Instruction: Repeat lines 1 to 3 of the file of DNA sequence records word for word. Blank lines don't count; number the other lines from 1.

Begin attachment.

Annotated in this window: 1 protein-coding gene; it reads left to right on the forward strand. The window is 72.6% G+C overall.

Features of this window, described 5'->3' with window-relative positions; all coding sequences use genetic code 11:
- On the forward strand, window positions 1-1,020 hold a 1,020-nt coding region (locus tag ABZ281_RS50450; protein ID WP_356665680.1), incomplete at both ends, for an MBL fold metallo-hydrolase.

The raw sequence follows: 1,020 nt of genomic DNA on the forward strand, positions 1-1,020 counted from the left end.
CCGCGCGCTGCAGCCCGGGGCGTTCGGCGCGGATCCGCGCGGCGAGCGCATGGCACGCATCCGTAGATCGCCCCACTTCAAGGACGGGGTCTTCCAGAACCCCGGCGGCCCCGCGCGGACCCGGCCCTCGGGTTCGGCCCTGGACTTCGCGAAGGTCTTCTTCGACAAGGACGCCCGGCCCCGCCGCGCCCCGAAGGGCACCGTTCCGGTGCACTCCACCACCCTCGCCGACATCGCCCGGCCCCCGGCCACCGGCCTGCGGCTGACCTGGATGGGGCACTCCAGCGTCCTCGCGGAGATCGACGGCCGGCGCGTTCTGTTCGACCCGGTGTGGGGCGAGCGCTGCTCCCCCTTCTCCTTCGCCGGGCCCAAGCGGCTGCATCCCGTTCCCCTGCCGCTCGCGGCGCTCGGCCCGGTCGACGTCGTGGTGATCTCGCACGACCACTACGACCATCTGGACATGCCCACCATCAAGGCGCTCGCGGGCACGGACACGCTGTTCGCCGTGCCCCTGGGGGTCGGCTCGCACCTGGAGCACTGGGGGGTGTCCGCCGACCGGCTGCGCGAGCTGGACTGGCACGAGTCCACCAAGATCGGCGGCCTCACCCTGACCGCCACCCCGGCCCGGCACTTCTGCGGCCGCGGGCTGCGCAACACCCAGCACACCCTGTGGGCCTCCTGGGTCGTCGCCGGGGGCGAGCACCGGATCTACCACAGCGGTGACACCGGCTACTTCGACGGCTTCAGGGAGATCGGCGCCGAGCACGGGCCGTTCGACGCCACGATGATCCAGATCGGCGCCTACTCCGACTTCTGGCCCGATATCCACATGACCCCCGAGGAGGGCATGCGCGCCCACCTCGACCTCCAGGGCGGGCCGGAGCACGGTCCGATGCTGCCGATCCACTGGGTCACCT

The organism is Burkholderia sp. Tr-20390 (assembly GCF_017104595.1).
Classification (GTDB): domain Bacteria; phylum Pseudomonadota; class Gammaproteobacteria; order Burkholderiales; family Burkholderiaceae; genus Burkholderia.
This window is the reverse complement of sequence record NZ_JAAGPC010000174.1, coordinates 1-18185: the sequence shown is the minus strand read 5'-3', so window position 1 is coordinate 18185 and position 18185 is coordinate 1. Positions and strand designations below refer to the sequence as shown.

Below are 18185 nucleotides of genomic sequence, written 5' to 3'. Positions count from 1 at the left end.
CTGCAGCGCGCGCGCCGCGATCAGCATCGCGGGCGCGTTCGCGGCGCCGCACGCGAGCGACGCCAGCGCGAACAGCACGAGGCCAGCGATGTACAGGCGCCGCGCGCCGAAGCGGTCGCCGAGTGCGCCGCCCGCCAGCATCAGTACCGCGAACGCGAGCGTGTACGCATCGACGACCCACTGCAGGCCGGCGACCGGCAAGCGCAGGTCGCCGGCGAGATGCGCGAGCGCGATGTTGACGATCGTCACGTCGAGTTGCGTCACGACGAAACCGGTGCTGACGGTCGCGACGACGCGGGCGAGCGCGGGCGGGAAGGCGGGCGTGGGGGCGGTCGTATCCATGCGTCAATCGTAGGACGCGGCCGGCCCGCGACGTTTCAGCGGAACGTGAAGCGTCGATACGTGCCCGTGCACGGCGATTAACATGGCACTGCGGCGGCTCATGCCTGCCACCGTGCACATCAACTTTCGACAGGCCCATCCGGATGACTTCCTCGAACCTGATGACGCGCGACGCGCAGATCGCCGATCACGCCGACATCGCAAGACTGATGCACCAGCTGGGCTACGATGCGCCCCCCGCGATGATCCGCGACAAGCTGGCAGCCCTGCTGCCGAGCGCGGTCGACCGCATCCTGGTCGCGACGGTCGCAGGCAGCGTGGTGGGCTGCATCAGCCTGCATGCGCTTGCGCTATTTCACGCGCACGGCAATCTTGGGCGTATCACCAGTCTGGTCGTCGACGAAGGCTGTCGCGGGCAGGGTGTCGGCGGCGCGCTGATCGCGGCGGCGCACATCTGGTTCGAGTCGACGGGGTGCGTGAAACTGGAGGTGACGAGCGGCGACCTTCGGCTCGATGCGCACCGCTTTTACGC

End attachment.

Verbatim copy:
Annotated in this window: 1 protein-coding gene; it reads left to right on the forward strand. The window is 72.6% G+C overall.

Features of this window, described 5'->3' with window-relative positions; all coding sequences use genetic code 11:
- On the forward strand, window positions 1-1,020 hold a 1,020-nt coding region (locus tag ABZ281_RS50450; protein ID WP_356665680.1), incomplete at both ends, for an MBL fold metallo-hydrolase.